Let’s start with the body. Forget “hippy” and embrace “curvy.” Whether you are a size 4 or 14, your body shape is beautiful and just as it ought to be. With hips or hipless, Stacy London and Clinton Kelly from TLC’s “What Not to Wear” present a host of fun and fabulous style options for professional women so that you not only learn how to dress your body, you are given the tools to create an impressive fashion statement that suits your personal style. The fashion duo emphasizes that separates are best—particularly if you are much smaller on top.
For trousers, start with a well-structured, wide-leg (but not super wide) straight trouser that sits on the widest part of the hip. This will create the illusion of length and therefore gives you an overall thinner appearance. When fitting your trousers, Clinton underscores the importance of having the waistline tailored to nip any gaps to avoid the “party in the pants” syndrome.
A-line skirts are a curvy girl’s best friend since they help camouflage the hips. Just make sure that that the skirt is not too full as it may create the opposite effect.
Suit jackets should hit at the widest part of the hip but “don’t cover the touche—it’s not a good look” and will make your fashion style appear outdated. A similar approach should be applied to professional evening wear. Remember, don’t show too much skin and “chest not breasts” is the rule of thumb. You should also check out their Web site at www.tlc.discovery.com for more fashion tips for those curvy hips (couldn’t resist).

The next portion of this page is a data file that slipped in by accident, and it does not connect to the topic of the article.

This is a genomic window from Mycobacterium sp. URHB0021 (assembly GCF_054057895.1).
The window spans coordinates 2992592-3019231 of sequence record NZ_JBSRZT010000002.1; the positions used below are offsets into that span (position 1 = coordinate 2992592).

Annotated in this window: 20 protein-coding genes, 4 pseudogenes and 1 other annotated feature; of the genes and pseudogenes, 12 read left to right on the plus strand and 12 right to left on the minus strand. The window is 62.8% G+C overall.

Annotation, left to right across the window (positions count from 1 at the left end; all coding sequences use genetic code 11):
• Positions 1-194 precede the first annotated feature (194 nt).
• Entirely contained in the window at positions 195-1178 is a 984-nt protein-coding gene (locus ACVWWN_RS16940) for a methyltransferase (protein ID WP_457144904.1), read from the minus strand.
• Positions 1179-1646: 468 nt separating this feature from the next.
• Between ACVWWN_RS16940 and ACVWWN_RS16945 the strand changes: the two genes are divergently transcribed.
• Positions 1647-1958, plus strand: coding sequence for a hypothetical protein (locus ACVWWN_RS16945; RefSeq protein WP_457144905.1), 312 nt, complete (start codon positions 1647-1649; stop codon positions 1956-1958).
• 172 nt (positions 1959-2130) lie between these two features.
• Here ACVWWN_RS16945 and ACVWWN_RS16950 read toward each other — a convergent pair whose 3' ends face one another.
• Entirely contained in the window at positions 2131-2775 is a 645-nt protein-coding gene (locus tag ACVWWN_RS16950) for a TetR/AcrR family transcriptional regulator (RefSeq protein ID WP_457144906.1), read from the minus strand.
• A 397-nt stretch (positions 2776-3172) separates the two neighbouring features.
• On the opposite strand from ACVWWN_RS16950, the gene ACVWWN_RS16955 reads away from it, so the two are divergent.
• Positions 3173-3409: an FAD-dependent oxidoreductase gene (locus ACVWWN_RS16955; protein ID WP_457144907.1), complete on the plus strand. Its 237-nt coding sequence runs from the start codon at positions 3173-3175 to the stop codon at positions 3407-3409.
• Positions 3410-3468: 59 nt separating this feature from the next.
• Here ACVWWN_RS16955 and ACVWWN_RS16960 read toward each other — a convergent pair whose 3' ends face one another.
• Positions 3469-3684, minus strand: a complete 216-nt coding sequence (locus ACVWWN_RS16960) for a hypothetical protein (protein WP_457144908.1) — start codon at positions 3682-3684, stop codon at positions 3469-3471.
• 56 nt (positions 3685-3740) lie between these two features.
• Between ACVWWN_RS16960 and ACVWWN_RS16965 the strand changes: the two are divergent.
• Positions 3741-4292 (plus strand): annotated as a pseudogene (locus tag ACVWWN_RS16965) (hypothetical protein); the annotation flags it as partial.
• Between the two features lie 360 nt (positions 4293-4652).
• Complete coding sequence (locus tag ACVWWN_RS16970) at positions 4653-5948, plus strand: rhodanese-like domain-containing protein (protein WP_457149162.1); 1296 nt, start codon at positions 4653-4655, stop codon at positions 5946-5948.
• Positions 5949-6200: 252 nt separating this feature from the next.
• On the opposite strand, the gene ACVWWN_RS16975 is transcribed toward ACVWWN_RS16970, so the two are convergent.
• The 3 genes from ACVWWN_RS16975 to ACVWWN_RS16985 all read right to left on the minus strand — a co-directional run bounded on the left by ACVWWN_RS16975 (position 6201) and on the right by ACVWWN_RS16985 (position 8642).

Do yourself another favor: Find a stylist at one or two fashion chains nearby your office. Tell them that you are a first-year associate and you specifically want career pieces to flatter those hips. With retail in the doldrums, they will flock at the opportunity to select as many ensembles as your budget will allow. Be sure to include shoes and accessories for a complete look.
Also, let them know that you would like ongoing assistance so that you can send e-mails when you need to supplement or update your wardrobe. Once you begin working, shopping time is severely curtailed so let the stylists do the bulk of your legwork.
If you have not done so already, consult a nutritionist and make sure you are exercising on a regular basis, minimally three times per week. Regular physical and gynecological examinations (including mammograms) are a must. A 10-pound weight gain within a short period of time simply reflects poor eating choices and a sedentary lifestyle, both of which are toxic to your health, and furthermore, detrimental to your career.